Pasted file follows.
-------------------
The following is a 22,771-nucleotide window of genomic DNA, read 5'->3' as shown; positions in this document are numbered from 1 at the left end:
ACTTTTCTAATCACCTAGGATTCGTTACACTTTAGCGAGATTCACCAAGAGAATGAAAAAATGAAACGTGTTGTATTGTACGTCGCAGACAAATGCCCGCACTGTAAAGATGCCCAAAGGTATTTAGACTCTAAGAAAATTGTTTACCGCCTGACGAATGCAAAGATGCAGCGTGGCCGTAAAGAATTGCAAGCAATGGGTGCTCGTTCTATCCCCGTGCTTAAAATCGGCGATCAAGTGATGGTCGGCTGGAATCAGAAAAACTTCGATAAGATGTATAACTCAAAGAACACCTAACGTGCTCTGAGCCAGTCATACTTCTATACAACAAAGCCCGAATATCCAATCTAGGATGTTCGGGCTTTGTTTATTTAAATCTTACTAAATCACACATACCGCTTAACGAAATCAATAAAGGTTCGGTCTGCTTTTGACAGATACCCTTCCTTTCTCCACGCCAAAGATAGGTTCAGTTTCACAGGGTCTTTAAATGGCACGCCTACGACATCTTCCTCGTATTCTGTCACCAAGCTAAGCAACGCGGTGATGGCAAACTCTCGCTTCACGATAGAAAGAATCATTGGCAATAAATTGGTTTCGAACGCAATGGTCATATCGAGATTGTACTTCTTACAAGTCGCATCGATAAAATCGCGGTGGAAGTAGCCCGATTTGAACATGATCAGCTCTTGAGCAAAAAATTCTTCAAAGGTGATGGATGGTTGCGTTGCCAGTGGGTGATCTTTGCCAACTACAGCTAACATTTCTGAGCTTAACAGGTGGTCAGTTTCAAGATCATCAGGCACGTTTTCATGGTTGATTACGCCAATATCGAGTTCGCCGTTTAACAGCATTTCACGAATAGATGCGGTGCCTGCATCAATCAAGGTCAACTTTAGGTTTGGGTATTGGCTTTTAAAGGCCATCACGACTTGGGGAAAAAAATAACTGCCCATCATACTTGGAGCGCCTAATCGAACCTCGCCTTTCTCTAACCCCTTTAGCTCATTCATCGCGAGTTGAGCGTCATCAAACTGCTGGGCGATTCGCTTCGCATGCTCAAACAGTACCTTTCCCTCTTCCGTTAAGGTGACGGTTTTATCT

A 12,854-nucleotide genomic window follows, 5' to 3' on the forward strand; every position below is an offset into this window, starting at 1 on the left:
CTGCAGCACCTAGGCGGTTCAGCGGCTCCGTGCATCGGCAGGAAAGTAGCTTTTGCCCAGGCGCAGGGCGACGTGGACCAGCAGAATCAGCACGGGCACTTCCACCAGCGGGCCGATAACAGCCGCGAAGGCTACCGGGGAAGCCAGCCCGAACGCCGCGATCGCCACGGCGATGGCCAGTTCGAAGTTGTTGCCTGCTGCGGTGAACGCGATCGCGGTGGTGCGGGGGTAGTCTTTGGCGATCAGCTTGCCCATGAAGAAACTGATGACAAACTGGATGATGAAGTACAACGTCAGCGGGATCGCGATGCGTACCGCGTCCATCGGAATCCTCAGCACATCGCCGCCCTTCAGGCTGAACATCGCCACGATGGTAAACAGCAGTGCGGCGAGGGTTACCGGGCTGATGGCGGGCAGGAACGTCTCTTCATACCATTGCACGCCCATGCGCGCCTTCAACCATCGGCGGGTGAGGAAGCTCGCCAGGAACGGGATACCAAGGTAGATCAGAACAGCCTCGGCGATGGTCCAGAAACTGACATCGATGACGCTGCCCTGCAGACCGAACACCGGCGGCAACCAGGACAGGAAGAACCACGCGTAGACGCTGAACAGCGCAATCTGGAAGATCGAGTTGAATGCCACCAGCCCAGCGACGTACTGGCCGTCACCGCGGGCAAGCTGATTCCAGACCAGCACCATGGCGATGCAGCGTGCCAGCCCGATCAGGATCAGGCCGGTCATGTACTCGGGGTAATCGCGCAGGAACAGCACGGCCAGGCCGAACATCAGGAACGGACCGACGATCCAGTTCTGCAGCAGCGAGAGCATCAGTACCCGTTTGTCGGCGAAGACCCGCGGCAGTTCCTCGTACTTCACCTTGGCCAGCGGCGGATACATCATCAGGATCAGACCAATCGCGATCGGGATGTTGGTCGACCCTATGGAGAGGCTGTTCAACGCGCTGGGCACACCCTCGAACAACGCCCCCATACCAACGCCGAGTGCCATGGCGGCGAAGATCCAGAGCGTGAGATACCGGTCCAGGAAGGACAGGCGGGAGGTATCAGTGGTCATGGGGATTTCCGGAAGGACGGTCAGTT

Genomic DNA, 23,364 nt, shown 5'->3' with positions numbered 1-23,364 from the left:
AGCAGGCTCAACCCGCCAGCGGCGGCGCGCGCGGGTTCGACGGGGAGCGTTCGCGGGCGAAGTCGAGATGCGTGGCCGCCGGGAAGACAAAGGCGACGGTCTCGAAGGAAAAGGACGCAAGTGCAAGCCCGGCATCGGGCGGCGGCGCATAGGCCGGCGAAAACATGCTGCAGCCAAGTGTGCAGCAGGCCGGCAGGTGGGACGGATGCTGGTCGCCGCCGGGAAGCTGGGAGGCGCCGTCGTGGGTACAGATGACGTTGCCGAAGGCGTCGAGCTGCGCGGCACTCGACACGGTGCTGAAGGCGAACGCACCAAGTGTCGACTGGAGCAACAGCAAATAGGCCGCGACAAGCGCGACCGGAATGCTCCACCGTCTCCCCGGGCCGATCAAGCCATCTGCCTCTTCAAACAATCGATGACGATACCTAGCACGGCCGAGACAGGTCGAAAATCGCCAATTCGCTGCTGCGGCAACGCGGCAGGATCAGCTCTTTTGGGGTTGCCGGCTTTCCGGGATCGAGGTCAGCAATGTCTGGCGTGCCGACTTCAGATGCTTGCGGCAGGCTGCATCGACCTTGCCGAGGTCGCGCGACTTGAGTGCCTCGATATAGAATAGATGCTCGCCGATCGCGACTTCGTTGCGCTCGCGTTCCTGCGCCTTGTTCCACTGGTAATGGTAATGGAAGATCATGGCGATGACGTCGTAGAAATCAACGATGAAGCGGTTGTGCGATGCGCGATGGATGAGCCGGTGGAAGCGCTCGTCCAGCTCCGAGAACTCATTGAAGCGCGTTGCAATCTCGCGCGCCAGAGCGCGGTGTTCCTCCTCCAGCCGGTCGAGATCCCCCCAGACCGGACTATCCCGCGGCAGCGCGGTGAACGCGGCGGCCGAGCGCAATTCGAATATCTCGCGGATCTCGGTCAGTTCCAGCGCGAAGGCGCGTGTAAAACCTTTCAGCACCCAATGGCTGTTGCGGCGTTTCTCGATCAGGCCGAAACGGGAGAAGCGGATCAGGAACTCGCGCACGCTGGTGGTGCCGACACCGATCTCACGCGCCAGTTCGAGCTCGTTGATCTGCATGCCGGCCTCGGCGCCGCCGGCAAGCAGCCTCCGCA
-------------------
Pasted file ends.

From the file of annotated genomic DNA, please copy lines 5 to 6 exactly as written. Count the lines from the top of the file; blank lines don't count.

Genomic DNA, 23,364 nt, shown 5'->3' with positions numbered 1-23,364 from the left:
AGCAGGCTCAACCCGCCAGCGGCGGCGCGCGCGGGTTCGACGGGGAGCGTTCGCGGGCGAAGTCGAGATGCGTGGCCGCCGGGAAGACAAAGGCGACGGTCTCGAAGGAAAAGGACGCAAGTGCAAGCCCGGCATCGGGCGGCGGCGCATAGGCCGGCGAAAACATGCTGCAGCCAAGTGTGCAGCAGGCCGGCAGGTGGGACGGATGCTGGTCGCCGCCGGGAAGCTGGGAGGCGCCGTCGTGGGTACAGATGACGTTGCCGAAGGCGTCGAGCTGCGCGGCACTCGACACGGTGCTGAAGGCGAACGCACCAAGTGTCGACTGGAGCAACAGCAAATAGGCCGCGACAAGCGCGACCGGAATGCTCCACCGTCTCCCCGGGCCGATCAAGCCATCTGCCTCTTCAAACAATCGATGACGATACCTAGCACGGCCGAGACAGGTCGAAAATCGCCAATTCGCTGCTGCGGCAACGCGGCAGGATCAGCTCTTTTGGGGTTGCCGGCTTTCCGGGATCGAGGTCAGCAATGTCTGGCGTGCCGACTTCAGATGCTTGCGGCAGGCTGCATCGACCTTGCCGAGGTCGCGCGACTTGAGTGCCTCGATATAGAATAGATGCTCGCCGATCGCGACTTCGTTGCGCTCGCGTTCCTGCGCCTTGTTCCACTGGTAATGGTAATGGAAGATCATGGCGATGACGTCGTAGAAATCAACGATGAAGCGGTTGTGCGATGCGCGATGGATGAGCCGGTGGAAGCGCTCGTCCAGCTCCGAGAACTCATTGAAGCGCGTTGCAATCTCGCGCGCCAGAGCGCGGTGTTCCTCCTCCAGCCGGTCGAGATCCCCCCAGACCGGACTATCCCGCGGCAGCGCGGTGAACGCGGCGGCCGAGCGCAATTCGAATATCTCGCGGATCTCGGTCAGTTCCAGCGCGAAGGCGCGTGTAAAACCTTTCAGCACCCAATGGCTGTTGCGGCGTTTCTCGATCAGGCCGAAACGGGAGAAGCGGATCAGGAACTCGCGCACGCTGGTGGTGCCGACACCGATCTCACGCGCCAGTTCGAGCTCGTTGATCTGCATGCCGGCCTCGGCGCCGCCGGCAAGCAGCCTCCGCA